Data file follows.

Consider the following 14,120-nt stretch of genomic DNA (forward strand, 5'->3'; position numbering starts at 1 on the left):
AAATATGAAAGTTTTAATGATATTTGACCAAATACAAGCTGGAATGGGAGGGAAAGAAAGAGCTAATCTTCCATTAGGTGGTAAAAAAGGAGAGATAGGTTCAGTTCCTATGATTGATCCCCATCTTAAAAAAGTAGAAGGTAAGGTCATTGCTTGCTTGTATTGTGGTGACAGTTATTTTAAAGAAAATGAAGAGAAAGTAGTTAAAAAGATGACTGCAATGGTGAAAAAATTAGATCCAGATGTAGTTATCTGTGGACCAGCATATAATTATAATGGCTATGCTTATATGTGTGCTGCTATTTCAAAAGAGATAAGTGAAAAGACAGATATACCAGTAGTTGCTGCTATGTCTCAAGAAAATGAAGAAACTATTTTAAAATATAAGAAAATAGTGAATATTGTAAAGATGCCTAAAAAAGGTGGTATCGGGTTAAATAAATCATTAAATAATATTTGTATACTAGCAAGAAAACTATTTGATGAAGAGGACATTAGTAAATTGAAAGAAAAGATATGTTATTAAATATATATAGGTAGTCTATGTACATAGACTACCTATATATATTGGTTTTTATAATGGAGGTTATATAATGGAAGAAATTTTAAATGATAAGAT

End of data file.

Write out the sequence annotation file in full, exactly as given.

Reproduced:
Consider the following 14,120-nt stretch of genomic DNA (forward strand, 5'->3'; position numbering starts at 1 on the left):
AAATATGAAAGTTTTAATGATATTTGACCAAATACAAGCTGGAATGGGAGGGAAAGAAAGAGCTAATCTTCCATTAGGTGGTAAAAAAGGAGAGATAGGTTCAGTTCCTATGATTGATCCCCATCTTAAAAAAGTAGAAGGTAAGGTCATTGCTTGCTTGTATTGTGGTGACAGTTATTTTAAAGAAAATGAAGAGAAAGTAGTTAAAAAGATGACTGCAATGGTGAAAAAATTAGATCCAGATGTAGTTATCTGTGGACCAGCATATAATTATAATGGCTATGCTTATATGTGTGCTGCTATTTCAAAAGAGATAAGTGAAAAGACAGATATACCAGTAGTTGCTGCTATGTCTCAAGAAAATGAAGAAACTATTTTAAAATATAAGAAAATAGTGAATATTGTAAAGATGCCTAAAAAAGGTGGTATCGGGTTAAATAAATCATTAAATAATATTTGTATACTAGCAAGAAAACTATTTGATGAAGAGGACATTAGTAAATTGAAAGAAAAGATATGTTATTAAATATATATAGGTAGTCTATGTACATAGACTACCTATATATATTGGTTTTTATAATGGAGGTTATATAATGGAAGAAATTTTAAATGATAAGAT